Jan 31 2013
prev sibling next sibling parent "Steven Schveighoffer" <schveiguy yahoo.com> writes:
On Thu, 31 Jan 2013 22:38:04 -0500, Andrei Alexandrescu  
<SeeWebsiteForEmail erdani.org> wrote:

 On 1/31/13 10:14 PM, Jonathan M Davis wrote:
 On Friday, February 01, 2013 01:01:02 Jesse Phillips wrote:
 I think his suggestions need implemented regardless of what we do
 with  property. I think Walter just felt this would appease the
 pro-property.

Well, it doesn't even come close. For the most part, the pro- property folks want explicit proprties, and that's precisely what Walter is proposing that we get rid of.
 writeln = "hi" would not compile with Walters suggested changes.

Only because it's variadic. Something like range.popFrontN = 7; _would_ compile. And that's just as bad. We need explicit setter properties in order to avoid letting assignment work with functions where it makes no sense for it to work.

Under some proposals range.popFrontN = 7 would not compile because there's no corresponding range.popFrontN that yields an int.

I don't think this rule is good enough. You are inviting strange properties to invade your types, especially with the advent of UFCS. -Steve
Jan 31 2013
prev sibling next sibling parent "Steven Schveighoffer" <schveiguy yahoo.com> writes:
On Thu, 31 Jan 2013 19:01:02 -0500, Jesse Phillips  
<Jessekphillips+D gmail.com> wrote:

 On Thursday, 31 January 2013 at 01:26:19 UTC, Steven Schveighoffer wrote:
 On Tue, 29 Jan 2013 23:57:14 -0500, Jesse Phillips  
 <Jessekphillips+d gmail.com> wrote:

 Sorry I have to oppose this. It is in no way a compromise as it is  
 completely different from everything suggested. I'm going to take this  
 opportunity to highjack your thread.

You are welcome to it! I don't know if there is a thread on this newsgroup about properties that hasn't been hijacked.

Thank you.
 I should explain that my reasoning behind this is:

 1. Walter wants to get rid of  property

I can't really speak to what Walter wants, but I think there is more to it than removing a keyword.

I meant the property design, including the keyword. Basically whatever property was supposed to stand for.
 The compromise is: OK, you want to ditch  property?  I can live with  
 that as long as we have some way to designate properties.  How about  
 this?

I don't think that is a compromise as i don't believe it is property that is slated for removal, it is designating something a property.

I don't think that's the case. D1 has a designation of what is a property -- if it has no arguments it is a getter, if it has a single argument it is a setter. The extra rules Walter is proposing are a half-baked design that covers some cases. But the rules are controlling the behavior based on superficial observations instead of allowing an author to express specific intents. It sounds like something Congress would come up with...
 Can an pro- property members claim that the current behavior is what  
 you want? I believe this answer is no.

The answer is no, but only because what we asked for was never implemented. What was ORIGINALLY designed with property (enforcement of parentheses on functions, enforcement against parentheses on properties) is what we wanted.

Yep, totally thought that was coming. I'd still be ok with it, but I'm still partial to not having it enforced, would rather see field -> property a seamless transition.

First, it's not seamless without a keyword or special syntax (remember the delegate problem). Second, that's not a mutually exclusive choice. If you enforce property syntax, then it's still seamless (and even more so since you actually *CAN* implement what is desired).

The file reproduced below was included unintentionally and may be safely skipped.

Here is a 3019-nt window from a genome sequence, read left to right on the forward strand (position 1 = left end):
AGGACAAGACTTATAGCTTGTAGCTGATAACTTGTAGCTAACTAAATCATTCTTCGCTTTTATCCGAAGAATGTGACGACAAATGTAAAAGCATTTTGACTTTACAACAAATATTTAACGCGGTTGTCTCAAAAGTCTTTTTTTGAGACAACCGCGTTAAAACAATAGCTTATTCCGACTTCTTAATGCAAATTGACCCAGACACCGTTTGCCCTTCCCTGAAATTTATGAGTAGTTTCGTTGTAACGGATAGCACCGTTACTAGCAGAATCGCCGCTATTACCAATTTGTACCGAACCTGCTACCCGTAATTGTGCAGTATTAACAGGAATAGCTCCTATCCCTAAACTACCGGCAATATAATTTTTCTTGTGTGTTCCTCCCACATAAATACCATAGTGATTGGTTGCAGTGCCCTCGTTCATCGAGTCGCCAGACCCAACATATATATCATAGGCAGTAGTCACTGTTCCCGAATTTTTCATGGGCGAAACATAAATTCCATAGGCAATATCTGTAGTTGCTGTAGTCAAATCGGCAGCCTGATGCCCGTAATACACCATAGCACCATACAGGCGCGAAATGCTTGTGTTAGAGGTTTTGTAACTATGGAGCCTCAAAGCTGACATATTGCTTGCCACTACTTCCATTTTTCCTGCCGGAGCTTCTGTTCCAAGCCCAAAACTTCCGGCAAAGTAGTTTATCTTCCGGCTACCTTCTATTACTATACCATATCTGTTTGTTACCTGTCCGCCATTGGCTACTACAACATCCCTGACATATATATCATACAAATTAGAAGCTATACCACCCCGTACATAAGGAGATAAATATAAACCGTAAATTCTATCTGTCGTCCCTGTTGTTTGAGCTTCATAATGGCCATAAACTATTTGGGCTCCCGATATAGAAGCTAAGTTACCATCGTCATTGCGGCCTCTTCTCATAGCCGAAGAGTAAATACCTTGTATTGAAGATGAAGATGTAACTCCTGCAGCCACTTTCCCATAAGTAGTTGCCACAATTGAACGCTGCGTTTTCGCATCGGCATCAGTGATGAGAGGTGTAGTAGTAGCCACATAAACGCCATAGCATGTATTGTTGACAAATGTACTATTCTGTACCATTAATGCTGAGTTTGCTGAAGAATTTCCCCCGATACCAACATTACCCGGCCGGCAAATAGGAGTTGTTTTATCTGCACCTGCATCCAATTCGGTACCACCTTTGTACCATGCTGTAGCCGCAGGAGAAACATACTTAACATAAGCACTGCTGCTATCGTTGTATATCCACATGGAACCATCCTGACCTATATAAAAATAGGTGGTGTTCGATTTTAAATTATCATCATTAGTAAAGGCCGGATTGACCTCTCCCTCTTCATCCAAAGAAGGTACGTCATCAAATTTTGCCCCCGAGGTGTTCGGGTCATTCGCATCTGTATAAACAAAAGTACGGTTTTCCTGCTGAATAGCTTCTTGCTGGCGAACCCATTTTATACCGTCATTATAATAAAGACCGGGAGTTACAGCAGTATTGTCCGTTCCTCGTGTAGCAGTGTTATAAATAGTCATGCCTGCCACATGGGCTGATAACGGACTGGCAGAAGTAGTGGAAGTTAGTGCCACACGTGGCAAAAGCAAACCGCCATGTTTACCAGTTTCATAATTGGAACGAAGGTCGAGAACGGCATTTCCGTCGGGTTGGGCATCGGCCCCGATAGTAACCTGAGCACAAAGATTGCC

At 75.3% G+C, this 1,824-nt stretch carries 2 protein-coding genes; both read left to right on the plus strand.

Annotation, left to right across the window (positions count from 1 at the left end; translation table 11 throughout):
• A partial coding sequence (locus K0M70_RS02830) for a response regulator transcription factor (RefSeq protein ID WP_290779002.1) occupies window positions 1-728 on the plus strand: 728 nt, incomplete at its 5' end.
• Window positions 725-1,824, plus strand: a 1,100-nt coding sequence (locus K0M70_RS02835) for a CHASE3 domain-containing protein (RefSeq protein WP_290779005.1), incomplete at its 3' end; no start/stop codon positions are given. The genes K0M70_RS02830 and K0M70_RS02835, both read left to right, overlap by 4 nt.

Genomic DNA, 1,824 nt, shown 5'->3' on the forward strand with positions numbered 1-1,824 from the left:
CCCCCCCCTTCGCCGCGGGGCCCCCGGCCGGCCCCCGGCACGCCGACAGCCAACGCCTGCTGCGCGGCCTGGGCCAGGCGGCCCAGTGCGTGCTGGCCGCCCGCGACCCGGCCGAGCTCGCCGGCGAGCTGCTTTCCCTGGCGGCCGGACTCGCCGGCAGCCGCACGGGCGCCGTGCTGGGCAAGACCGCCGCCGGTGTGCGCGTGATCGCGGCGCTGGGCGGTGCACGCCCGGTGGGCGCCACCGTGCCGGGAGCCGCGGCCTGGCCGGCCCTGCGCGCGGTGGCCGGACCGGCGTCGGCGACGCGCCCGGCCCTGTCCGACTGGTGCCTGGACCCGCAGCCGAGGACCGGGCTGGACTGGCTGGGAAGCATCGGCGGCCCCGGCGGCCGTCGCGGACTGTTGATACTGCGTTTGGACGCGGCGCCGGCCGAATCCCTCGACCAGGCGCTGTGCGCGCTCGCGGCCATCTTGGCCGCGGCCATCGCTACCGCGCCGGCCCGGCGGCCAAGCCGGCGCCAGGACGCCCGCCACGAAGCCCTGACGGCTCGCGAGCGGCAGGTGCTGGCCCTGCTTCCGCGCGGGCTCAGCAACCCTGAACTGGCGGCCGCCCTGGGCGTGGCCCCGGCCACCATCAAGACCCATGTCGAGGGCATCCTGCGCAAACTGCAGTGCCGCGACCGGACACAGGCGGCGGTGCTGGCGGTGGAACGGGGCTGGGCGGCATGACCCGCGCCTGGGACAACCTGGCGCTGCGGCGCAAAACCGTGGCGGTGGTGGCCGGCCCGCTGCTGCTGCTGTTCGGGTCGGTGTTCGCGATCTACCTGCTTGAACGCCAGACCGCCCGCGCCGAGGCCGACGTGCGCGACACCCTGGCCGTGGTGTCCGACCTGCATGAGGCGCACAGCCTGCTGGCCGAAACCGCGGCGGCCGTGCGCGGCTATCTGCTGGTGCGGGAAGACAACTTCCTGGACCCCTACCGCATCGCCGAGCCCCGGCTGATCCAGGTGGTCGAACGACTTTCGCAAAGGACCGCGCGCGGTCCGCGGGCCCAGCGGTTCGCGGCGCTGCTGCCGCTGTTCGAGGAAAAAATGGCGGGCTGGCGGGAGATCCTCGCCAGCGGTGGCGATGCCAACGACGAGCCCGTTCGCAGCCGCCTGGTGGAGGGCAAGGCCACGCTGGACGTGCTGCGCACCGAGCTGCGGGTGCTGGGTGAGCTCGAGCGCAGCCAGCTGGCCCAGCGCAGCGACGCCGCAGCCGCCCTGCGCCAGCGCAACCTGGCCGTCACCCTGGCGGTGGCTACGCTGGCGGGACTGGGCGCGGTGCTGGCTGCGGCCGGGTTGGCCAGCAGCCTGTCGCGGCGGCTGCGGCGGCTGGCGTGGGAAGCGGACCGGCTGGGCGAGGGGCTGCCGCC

It seems at least some members for  property feel that currently  
 functions are being annotated with  property that shouldn't be.

This is unavoidable. It's like saying I feel some functions are incorrectly named. property has nothing to do with it. There is no "right" answer to whether something should be a property or not, just like there is no "right" name for a function.

Yes, but I was thinking more on the degree of wrongness that is currently acceptable. Something to think on for what my proposal would be. But again, I don't care about the appearance, only behavior.

Then why ever have properties at all? Functions work just fine.
 It also seems those for  property aren't fighting optional parens as  
 much? Can we discuss fixing the issues we have with this. I think a  
 good change is to require parens if returning a callable (opposite of  
 Walters suggestion).

Yes, if the choice is between having the previous implementation (D1) and optional parentheses with a way to designate properties, I'll choose the latter.

Walter's suggestion isn't (D1) implementation it address some concerns with the existing behavior, but doesn't give you a way to declare properties.

I think you are misunderstanding his proposal. Under his proposal, two completely unrelated and unconnected functions could combine together to allow a setter that is completely unintended. Instead of specifying intent, we have to jump through the compiler hoops to avoid accidental intent. This is not a solution, it's actually worse than D1 style properties. You'll have code that can call a 'setter' on an object or struct with no 'getter' and you'll have no idea why.
 I think his suggestions need implemented regardless of what we do with  
  property. I think Walter just felt this would appease the pro-property.

I certainly hope none of his suggestions are implemented, they will only confuse the situation.
 If I have my above claims mostly correct, then I'd say  property needs  
 to be put back in the drawing board and re-implemented.

If you want to replace property, we need a replacement. property still serves a purpose, even in it's currently crippled form.

What purpose is that? Isn't it a no-op by default, and barely enforce () with -property?